Processed meat patties and deep-fried potato pieces? Please. Today’s culture has shifted to a faster, more convenient mindset, and in doing so, has lost track of its priorities. Luckily, there is a way to get fast, delicious food that is actually healthy: growing a personal herb garden.
The world is focused on the environment more now than it ever has been, and citizens from every corner of the globe are encouraged to be active in helping conserve our precious planet. Lifestyle changes include creating compost piles, producing and purchasing organic products and finding better solutions for the environment as a whole. Together, these ideas have inspired many to grow part of their meals at home, in an herb garden. While herb gardening is becoming more and more common, it is not a new concept. In fact, herbal seeds were discovered in prehistoric cave dwellings that date back half of a million years. Herbs have been used by nearly every culture for food and medicine and have contributed to some of our most important historic events. Christopher Columbus, for example, set sail to find a faster route to the East Indies to trade spices. Instead, he found America.
While personal herb gardens may not cause one to discover a new continent, it may open his/her eyes to a whole new way of eating and tasting. Fresh herbs add so much to a meal; once they’ve become a staple it’s hard to imagine meals before them. This spring, give your green thumb a new challenge: plant an herb garden. To get started, stop by Landscape Garden Centers when they host their herbal workshop. They’ll show you how to choose, plant, care for and use your herbs. If you can’t wait that long, here are a few tips to get you started:
• Herbs love sun. Keep them in sunlight for as many hours per day as possible. “A couple hours in the shade is alright, but sunshine is best,” said Krista Bos, specialist at Landscape Garden Centers.
• Most herbs grow best in well-drained soil. Mix organic matter into your soil to keep your plants nourished.
• “Once herbs hit the flowering stage, harvest the leaves for cooking and eating. If you can’t use them right away they can be stored. Keep an eye on the plants, too. As soon as they seed they lose their flavor. If you’re done using the herb for the season, however, you can let it flower without any consequences,” said Stacia Niemeyer, specialist at Landscape Garden Centers.
With these tips anyone can grow a successful herb garden. This common herb list will give you great options for cooking your next delicious meal:
Chives: This perennial couples best with potatoes, eggs, veal and cucumbers.
Basil: An annual plant, basil is a favorite when paired with tomato dishes, baked chicken, lamb or fish.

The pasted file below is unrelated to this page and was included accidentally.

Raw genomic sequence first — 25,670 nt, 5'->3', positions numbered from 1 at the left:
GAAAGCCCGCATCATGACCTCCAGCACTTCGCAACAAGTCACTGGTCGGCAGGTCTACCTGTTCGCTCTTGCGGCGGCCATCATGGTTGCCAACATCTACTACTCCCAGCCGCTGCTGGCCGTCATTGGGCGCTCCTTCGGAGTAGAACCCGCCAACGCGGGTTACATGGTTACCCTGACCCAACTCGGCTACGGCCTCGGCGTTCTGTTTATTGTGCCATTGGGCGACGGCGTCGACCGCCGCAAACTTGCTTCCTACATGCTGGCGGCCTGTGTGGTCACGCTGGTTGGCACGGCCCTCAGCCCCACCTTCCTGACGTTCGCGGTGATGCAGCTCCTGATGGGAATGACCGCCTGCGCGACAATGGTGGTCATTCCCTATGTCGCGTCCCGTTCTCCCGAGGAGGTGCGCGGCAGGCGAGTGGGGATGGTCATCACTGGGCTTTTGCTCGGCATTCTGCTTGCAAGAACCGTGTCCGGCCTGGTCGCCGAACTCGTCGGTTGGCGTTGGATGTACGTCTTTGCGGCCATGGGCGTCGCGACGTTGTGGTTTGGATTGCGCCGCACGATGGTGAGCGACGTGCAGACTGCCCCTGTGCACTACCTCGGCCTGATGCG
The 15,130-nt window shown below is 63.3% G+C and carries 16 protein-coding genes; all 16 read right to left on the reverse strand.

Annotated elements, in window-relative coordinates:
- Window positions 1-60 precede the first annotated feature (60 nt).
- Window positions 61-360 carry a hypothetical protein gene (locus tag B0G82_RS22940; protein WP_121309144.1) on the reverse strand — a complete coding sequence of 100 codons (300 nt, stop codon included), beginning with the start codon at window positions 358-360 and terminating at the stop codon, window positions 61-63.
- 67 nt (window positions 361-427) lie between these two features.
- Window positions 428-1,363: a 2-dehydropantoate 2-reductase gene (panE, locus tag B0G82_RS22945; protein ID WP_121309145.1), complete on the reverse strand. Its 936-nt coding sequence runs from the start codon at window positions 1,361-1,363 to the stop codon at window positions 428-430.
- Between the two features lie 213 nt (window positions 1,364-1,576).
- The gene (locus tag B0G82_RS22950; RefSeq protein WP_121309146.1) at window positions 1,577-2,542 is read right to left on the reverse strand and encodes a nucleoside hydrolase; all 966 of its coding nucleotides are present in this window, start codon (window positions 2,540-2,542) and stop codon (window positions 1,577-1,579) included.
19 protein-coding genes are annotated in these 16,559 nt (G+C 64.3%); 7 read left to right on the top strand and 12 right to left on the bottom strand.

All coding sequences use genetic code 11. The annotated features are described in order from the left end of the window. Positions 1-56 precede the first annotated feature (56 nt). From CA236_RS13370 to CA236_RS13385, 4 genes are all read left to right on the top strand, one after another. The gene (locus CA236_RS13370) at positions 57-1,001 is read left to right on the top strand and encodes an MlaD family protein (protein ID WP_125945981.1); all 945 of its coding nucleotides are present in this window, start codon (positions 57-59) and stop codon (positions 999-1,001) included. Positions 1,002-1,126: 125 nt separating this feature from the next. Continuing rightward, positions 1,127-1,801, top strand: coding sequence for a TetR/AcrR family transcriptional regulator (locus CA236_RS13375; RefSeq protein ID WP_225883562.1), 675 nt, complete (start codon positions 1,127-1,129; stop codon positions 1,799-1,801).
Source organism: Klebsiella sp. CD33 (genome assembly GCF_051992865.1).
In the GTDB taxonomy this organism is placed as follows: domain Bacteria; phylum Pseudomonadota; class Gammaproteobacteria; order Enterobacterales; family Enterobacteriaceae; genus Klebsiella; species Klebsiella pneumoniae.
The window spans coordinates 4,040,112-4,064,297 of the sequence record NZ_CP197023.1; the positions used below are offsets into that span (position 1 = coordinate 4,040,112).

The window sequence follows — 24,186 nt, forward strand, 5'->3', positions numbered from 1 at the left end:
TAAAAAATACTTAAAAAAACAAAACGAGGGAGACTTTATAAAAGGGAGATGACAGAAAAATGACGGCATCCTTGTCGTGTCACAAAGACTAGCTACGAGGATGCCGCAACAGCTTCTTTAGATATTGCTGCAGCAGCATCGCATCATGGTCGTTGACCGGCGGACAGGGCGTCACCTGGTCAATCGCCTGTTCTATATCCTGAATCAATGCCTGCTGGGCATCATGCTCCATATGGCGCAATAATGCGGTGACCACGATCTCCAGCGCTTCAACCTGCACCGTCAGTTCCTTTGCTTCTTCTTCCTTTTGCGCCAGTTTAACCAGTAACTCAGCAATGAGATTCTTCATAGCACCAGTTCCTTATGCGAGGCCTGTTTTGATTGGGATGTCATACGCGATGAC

Thyme: Popular in stews, poultry stuffing and onion tarts, this tender perennial will grow between six and eight inches tall.
Dill: Used in soups, salads and main dishes, this annual will grow about three feet tall.
Oregano: An Italian favorite, this herb is popular in spaghetti, pizza, meats, stews and bread stuffing.
Rosemary: This herb, best with lamb, beef, pork, veal and vegetables, requires a bit of extra care. In the spring and summer it needs compost tea to grow.(1)
Parsley: This herb is found in almost every type of dish, but it shines in soups, stews, sauces and as a garnish. (2)
Sage: This easy to grow herb is best in soups, stuffings, dressings, teas, vegetables, fish, chicken, pork and lamb. (3)
Herb gardens do more than add flavor; they also add beauty. For an indoor garden, let Landscape Garden Centers help you pick the perfect pot. With the best selection of containers in the upper Midwest, you’re sure to find something you love. For an outdoor garden, herbs can add curb appeal to your home. Plant them alone or with your flowers as both will produce beautiful results. When your herbs are ready to harvest, try Lisa’s favorite recipe (below) to fully appreciate your beautiful new herb garden. Lisa’s husband, Jonathan Dorow, is a residential landscape designer at Landscape Garden Centers.
Mediterranean Herb Rub
Finely grated rind of 1 orange
Finely grated rind of 1 lemon
3 garlic cloves, crushed
4 tbsp chopped fresh rosemary
2 tbsp chopped fresh sage
1 tbsp chopped fresh thyme
1 tbsp salt
2 tsp pepper
Mix all the ingredients together until thoroughly combined.
Rub the mixture thoroughly into meat, poultry, fish or seafood
at least two hours before cooking.
(Also great on fresh roasted vegetables.)
Makes about 10 tbsp.
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